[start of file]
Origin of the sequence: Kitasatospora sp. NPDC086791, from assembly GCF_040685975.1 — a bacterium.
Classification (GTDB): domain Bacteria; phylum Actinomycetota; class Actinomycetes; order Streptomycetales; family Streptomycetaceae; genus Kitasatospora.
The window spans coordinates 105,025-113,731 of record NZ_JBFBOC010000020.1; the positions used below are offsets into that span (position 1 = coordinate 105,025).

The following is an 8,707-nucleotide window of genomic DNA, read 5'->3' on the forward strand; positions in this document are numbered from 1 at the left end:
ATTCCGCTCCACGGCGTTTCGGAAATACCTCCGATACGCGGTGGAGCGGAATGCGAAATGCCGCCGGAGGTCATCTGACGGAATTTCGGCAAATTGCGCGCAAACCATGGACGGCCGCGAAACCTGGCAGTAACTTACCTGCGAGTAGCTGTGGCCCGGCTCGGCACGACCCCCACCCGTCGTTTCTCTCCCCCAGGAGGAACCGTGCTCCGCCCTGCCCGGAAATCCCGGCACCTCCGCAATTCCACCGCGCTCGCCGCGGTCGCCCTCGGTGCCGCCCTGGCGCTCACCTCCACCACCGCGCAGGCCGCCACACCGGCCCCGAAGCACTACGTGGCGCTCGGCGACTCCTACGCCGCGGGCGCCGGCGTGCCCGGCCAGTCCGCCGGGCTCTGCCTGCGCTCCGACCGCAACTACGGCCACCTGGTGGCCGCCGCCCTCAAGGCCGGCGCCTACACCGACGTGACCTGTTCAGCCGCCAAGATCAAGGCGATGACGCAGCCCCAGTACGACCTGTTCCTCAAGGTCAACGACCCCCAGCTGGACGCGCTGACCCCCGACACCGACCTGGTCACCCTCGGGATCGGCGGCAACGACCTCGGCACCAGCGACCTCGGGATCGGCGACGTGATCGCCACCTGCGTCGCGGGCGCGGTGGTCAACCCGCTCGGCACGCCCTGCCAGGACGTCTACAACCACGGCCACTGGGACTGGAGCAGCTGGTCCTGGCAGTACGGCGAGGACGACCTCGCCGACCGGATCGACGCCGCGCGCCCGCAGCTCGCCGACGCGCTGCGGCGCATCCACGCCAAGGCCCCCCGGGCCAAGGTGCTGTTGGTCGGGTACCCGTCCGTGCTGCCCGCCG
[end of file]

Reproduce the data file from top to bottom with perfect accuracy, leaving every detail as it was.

Origin of the sequence: Kitasatospora sp. NPDC086791, from assembly GCF_040685975.1 — a bacterium.
Classification (GTDB): domain Bacteria; phylum Actinomycetota; class Actinomycetes; order Streptomycetales; family Streptomycetaceae; genus Kitasatospora.
The window spans coordinates 105,025-113,731 of record NZ_JBFBOC010000020.1; the positions used below are offsets into that span (position 1 = coordinate 105,025).

The following is an 8,707-nucleotide window of genomic DNA, read 5'->3' on the forward strand; positions in this document are numbered from 1 at the left end:
ATTCCGCTCCACGGCGTTTCGGAAATACCTCCGATACGCGGTGGAGCGGAATGCGAAATGCCGCCGGAGGTCATCTGACGGAATTTCGGCAAATTGCGCGCAAACCATGGACGGCCGCGAAACCTGGCAGTAACTTACCTGCGAGTAGCTGTGGCCCGGCTCGGCACGACCCCCACCCGTCGTTTCTCTCCCCCAGGAGGAACCGTGCTCCGCCCTGCCCGGAAATCCCGGCACCTCCGCAATTCCACCGCGCTCGCCGCGGTCGCCCTCGGTGCCGCCCTGGCGCTCACCTCCACCACCGCGCAGGCCGCCACACCGGCCCCGAAGCACTACGTGGCGCTCGGCGACTCCTACGCCGCGGGCGCCGGCGTGCCCGGCCAGTCCGCCGGGCTCTGCCTGCGCTCCGACCGCAACTACGGCCACCTGGTGGCCGCCGCCCTCAAGGCCGGCGCCTACACCGACGTGACCTGTTCAGCCGCCAAGATCAAGGCGATGACGCAGCCCCAGTACGACCTGTTCCTCAAGGTCAACGACCCCCAGCTGGACGCGCTGACCCCCGACACCGACCTGGTCACCCTCGGGATCGGCGGCAACGACCTCGGCACCAGCGACCTCGGGATCGGCGACGTGATCGCCACCTGCGTCGCGGGCGCGGTGGTCAACCCGCTCGGCACGCCCTGCCAGGACGTCTACAACCACGGCCACTGGGACTGGAGCAGCTGGTCCTGGCAGTACGGCGAGGACGACCTCGCCGACCGGATCGACGCCGCGCGCCCGCAGCTCGCCGACGCGCTGCGGCGCATCCACGCCAAGGCCCCCCGGGCCAAGGTGCTGTTGGTCGGGTACCCGTCCGTGCTGCCCGCCG